The Big Idea: People may hear facts, but they listen to stories.

By Tim Hayes

Amid economic challenges, companies need to transform themselves, adapting to survive and even move ahead. But given the volume of coverage and advisory-oriented information out there, surprisingly little attention is paid to the role of one important person – the CEO.   What can this key leader do?

According to management consultants McKinsey & Company, the first thing CEOs should do is something I agree with a thousand percent. CEOs must make their organization’s transformation meaningful by making it personal, and they should do that through storytelling.

“People will go to extraordinary lengths for causes they believe in, and a powerful transformation story will create and reinforce their commitment. The ultimate impact of the story depends on the CEO’s willingness to make the transformation personal, to engage others openly, and to spotlight successes as they emerge,” say the experts at McKinsey, and they’re right.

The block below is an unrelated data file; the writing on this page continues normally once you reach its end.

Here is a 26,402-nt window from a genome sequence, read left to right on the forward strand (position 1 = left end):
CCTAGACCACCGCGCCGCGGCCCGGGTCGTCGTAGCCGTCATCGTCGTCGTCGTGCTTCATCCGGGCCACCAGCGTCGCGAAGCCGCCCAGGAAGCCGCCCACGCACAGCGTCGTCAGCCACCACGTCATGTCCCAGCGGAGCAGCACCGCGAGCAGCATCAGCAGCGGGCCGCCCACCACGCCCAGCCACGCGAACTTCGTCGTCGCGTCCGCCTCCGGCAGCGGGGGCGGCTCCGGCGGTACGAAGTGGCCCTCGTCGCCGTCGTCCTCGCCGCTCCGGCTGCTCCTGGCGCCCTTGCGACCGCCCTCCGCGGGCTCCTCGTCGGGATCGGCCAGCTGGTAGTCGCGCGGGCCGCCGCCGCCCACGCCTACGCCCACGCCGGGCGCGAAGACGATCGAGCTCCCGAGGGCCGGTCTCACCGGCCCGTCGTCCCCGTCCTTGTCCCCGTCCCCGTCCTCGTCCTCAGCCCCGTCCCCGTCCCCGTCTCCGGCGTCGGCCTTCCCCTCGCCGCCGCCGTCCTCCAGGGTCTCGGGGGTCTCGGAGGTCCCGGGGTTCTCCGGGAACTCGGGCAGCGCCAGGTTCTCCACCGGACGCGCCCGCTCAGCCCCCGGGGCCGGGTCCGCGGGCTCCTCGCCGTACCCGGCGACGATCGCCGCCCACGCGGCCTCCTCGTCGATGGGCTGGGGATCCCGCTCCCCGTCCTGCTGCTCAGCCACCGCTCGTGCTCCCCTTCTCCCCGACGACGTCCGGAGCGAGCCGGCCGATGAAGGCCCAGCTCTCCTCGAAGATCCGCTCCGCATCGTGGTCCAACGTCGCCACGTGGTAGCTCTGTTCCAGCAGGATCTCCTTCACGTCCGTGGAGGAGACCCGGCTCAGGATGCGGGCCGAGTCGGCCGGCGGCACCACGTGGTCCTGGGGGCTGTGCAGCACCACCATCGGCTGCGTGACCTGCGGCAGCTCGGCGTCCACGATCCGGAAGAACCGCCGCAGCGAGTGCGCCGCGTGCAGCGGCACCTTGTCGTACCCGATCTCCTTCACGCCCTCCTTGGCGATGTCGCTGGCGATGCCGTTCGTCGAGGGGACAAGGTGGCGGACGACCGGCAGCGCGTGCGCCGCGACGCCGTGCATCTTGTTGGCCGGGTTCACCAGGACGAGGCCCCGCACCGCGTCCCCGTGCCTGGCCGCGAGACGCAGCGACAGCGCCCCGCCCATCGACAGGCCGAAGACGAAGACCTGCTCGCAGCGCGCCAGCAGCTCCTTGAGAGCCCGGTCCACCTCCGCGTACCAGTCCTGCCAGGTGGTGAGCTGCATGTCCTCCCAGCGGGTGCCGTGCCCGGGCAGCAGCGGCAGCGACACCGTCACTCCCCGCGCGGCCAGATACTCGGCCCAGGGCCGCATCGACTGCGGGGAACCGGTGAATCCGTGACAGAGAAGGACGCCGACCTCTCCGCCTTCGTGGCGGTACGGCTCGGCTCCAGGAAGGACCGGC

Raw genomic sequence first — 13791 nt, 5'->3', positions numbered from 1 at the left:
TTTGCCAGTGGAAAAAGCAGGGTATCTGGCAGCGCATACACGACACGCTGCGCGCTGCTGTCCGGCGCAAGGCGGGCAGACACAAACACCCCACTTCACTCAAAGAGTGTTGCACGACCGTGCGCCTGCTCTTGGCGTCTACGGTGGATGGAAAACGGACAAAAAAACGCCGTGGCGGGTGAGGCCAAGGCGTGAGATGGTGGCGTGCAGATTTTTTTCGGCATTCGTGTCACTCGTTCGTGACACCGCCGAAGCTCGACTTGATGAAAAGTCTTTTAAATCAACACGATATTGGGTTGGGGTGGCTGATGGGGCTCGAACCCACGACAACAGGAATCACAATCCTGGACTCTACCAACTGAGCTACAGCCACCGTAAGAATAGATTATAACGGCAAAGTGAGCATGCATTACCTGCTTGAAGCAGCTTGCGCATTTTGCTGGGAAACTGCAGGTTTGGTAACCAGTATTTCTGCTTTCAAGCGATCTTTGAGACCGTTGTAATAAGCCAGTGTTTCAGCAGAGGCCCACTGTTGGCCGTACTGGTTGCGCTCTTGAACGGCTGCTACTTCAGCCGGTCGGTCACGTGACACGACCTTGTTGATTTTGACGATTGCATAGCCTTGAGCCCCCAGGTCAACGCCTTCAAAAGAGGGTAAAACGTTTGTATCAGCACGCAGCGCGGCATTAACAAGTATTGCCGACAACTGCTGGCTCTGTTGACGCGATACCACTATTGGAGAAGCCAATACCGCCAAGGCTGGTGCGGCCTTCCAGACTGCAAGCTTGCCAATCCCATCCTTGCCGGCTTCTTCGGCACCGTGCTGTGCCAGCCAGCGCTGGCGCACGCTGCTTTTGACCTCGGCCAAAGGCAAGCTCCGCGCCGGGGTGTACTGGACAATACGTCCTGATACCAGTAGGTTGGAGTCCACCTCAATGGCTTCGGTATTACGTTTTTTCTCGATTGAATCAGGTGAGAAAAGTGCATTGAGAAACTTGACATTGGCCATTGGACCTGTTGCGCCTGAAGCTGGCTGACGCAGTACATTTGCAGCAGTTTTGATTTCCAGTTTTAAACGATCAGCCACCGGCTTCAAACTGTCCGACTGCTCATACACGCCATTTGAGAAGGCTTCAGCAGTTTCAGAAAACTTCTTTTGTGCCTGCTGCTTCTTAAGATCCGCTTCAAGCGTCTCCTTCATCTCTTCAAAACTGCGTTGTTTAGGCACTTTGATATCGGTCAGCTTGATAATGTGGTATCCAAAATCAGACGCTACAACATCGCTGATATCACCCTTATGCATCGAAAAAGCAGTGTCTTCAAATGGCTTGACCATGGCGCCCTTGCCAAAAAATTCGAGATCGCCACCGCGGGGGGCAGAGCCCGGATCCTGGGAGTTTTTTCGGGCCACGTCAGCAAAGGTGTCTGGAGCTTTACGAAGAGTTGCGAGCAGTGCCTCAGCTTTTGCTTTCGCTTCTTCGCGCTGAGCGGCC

I wrote a speech for a client some time ago that proves the point. This gentleman had been named CEO of a company he had worked for all his life, succeeding a much younger man who had been brought in from the outside but who had passed away quite unexpectedly. While the younger CEO had done a fine job improving efficiency and shareholder returns, he lacked interpersonal skills and internal morale had suffered.

The new CEO, conversely, having been such an old hand within the company, was well-known and even more well-loved. He believed – truly believed – that when people came first, business results would follow. And that message served as the central theme of the speech I wrote for him, as he addressed all employees in his first act as CEO.

He told stories drawn from the people who mentored him as a young man, those who worked alongside him, those who inspired him, and those who came to look up to him over time. He tied these wonderful, warm stories to his vision of where he wanted the company to go. He told the people of the organization he now led that he needed them to believe in each other the way he always believed in them.

And by the time he was finished, every one of those 2,400 people – whether they were in the same building, or watching via video across the company footprint – would have run through a brick wall for him.

He made the transformation personal through heartfelt stories. There’s no reason that CEOs in any organization, regardless of the challenges they face, can’t achieve the necessary transformations the same way. It can’t be faked. It can’t be half-hearted. But when it’s done well, it can’t be denied.

A great speech delivered with conviction can transform people and organizations.

Copyright 2020 Tim Hayes